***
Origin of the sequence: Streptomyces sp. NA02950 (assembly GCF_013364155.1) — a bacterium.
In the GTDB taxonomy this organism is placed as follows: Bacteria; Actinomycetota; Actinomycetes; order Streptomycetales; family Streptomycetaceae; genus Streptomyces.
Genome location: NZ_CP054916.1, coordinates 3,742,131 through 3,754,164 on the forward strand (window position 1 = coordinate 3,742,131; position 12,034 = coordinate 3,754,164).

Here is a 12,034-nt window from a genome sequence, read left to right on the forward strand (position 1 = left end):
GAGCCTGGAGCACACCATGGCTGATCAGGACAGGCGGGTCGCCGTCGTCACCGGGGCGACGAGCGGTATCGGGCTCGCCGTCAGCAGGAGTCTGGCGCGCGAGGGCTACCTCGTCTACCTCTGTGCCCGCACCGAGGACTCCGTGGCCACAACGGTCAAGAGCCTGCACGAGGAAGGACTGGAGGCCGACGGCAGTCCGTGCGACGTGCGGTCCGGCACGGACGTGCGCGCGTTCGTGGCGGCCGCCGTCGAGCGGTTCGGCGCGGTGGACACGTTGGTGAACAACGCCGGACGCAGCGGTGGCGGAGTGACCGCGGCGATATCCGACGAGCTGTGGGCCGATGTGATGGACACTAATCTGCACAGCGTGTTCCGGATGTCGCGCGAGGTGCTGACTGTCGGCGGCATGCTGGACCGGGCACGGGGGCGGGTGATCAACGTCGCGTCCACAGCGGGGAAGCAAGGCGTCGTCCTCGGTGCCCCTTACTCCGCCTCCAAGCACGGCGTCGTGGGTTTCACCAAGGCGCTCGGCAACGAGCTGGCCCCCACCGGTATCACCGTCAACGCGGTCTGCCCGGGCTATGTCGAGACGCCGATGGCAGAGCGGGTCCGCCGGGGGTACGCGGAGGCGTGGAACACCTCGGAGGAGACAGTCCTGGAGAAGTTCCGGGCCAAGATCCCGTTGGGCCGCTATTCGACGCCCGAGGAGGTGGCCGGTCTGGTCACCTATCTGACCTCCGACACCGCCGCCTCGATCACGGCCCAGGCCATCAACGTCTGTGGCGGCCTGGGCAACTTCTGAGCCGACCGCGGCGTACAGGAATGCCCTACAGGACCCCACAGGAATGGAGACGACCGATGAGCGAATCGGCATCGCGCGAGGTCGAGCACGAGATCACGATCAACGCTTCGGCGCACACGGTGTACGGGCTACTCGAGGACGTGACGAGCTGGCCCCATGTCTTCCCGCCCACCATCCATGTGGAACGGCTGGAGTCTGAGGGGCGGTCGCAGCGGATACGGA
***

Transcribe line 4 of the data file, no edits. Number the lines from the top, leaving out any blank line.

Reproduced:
Here is a 12,034-nt window from a genome sequence, read left to right on the forward strand (position 1 = left end):